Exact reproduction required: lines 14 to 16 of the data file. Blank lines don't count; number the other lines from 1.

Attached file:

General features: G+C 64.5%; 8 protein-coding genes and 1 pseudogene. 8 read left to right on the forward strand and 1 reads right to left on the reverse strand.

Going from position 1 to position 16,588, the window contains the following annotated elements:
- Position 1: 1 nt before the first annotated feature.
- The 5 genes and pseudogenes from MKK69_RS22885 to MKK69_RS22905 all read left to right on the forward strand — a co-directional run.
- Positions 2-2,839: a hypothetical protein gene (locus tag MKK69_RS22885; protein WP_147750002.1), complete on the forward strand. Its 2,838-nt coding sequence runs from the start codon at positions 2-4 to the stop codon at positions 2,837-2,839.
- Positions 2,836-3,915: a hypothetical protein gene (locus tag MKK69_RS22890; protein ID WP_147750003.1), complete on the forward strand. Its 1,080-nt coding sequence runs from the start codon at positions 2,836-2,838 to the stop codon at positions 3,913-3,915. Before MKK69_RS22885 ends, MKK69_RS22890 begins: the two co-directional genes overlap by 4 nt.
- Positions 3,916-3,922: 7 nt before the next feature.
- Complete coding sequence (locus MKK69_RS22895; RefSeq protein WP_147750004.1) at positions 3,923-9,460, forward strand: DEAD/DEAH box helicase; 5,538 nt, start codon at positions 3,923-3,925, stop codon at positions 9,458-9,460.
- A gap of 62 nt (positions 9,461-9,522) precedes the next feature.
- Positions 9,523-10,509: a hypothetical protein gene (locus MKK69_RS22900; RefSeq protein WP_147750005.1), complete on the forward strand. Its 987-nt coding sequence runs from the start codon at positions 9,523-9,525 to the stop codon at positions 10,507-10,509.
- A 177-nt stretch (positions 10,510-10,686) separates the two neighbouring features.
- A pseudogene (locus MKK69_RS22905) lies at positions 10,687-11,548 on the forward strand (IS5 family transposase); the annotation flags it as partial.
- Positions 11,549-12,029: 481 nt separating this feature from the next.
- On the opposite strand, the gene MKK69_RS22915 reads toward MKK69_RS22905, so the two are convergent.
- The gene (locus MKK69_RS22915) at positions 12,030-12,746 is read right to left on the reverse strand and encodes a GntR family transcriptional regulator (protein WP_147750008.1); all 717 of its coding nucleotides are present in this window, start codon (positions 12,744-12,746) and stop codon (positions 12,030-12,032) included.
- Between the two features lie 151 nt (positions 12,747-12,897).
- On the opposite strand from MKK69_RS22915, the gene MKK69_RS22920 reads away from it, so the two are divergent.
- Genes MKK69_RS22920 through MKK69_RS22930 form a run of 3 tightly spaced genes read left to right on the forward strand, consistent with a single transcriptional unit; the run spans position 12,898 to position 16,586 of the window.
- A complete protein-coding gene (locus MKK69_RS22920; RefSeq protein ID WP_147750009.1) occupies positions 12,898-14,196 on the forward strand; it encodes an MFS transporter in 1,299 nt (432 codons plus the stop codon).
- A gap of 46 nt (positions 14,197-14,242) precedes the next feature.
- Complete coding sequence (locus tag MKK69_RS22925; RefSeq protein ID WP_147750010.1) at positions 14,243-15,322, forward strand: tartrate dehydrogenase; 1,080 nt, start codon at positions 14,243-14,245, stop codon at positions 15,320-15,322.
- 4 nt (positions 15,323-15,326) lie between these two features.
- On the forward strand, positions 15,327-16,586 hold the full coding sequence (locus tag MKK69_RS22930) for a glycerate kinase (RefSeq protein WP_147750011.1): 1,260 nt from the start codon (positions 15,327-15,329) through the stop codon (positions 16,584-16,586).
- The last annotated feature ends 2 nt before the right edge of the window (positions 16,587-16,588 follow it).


- On the opposite strand, the gene MKK69_RS22915 reads toward MKK69_RS22905, so the two are convergent.
- The gene (locus MKK69_RS22915) at positions 12,030-12,746 is read right to left on the reverse strand and encodes a GntR family transcriptional regulator (protein WP_147750008.1); all 717 of its coding nucleotides are present in this window, start codon (positions 12,744-12,746) and stop codon (positions 12,030-12,032) included.
- Between the two features lie 151 nt (positions 12,747-12,897).